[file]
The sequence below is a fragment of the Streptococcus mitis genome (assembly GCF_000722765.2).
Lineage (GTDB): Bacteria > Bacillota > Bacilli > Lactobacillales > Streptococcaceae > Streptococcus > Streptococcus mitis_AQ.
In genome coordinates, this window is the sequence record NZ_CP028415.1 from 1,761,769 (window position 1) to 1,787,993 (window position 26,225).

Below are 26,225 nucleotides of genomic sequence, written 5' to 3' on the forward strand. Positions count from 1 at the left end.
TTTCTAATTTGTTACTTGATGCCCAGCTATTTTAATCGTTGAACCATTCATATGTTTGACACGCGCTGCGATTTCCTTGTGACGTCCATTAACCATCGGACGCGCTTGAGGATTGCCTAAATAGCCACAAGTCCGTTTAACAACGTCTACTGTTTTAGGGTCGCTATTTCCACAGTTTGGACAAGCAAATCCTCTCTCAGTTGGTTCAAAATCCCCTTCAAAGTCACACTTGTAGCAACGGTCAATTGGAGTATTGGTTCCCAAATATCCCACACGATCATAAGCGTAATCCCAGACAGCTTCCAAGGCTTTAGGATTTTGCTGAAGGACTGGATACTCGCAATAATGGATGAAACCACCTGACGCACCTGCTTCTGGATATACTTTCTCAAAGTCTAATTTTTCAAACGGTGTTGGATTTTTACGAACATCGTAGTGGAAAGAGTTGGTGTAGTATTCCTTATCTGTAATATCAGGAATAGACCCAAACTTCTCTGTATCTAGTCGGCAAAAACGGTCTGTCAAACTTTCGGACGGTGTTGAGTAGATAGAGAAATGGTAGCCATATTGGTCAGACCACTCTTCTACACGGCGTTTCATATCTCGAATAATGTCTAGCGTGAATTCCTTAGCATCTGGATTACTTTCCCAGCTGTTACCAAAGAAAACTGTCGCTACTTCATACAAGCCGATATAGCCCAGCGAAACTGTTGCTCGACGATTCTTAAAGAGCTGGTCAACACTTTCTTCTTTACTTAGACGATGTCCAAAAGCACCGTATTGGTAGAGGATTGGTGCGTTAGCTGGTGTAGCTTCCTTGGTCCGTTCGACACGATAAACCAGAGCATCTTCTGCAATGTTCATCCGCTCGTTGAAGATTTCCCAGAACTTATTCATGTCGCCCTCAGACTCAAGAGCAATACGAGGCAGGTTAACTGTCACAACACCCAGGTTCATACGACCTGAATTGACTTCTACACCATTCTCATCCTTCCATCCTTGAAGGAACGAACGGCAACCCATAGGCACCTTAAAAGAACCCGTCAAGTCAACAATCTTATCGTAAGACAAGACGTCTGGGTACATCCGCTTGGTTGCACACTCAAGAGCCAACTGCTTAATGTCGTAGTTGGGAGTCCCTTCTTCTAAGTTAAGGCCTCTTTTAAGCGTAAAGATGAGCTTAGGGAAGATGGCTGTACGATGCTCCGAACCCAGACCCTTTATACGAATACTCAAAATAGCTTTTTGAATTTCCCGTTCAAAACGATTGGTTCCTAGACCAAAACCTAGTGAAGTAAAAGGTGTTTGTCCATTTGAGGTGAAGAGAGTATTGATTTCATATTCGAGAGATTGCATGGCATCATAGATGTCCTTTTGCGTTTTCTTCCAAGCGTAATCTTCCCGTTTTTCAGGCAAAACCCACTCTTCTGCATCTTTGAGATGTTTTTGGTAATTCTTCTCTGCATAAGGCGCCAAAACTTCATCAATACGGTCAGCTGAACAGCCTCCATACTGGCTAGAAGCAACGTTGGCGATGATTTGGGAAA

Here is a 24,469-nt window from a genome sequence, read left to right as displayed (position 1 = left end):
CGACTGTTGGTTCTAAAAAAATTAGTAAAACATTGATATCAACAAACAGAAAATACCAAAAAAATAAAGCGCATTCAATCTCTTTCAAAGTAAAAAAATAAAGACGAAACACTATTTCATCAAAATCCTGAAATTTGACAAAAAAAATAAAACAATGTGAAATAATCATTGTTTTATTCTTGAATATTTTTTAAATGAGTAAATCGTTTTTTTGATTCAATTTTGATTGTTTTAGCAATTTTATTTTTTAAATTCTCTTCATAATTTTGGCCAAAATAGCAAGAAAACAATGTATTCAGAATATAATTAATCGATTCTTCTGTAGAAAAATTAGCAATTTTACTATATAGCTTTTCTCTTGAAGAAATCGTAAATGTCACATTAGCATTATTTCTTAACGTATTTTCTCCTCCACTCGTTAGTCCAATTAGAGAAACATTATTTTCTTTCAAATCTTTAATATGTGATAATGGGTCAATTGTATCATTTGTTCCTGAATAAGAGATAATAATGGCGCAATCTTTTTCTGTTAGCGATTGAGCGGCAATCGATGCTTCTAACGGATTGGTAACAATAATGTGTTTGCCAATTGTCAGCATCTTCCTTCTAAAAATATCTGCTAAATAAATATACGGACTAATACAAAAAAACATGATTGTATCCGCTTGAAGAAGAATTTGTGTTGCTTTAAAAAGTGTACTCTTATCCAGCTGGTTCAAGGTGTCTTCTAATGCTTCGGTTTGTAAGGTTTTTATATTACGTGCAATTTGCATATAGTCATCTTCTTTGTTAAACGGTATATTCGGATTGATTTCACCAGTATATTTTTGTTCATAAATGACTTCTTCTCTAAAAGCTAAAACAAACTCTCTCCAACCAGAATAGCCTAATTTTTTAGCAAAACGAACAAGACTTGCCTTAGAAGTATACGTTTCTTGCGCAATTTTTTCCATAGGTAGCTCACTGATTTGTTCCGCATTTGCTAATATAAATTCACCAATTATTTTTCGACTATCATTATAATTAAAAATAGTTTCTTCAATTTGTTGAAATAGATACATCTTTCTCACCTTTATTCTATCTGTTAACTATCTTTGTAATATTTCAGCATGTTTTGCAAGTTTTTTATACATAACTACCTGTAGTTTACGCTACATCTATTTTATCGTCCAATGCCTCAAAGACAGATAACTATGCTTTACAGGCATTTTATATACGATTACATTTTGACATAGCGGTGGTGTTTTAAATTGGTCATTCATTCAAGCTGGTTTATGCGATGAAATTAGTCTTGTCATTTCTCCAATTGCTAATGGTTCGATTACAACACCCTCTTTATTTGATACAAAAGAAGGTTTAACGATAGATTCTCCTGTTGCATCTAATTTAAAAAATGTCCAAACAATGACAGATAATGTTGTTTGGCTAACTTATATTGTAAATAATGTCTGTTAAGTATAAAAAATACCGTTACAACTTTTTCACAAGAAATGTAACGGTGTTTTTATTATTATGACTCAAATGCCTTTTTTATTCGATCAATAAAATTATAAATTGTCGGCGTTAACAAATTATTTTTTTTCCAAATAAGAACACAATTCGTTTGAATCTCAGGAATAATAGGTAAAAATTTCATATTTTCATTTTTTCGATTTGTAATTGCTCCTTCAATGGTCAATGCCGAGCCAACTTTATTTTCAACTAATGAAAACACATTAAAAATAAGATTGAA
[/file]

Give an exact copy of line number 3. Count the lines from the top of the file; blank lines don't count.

In genome coordinates, this window is the sequence record NZ_CP028415.1 from 1,761,769 (window position 1) to 1,787,993 (window position 26,225).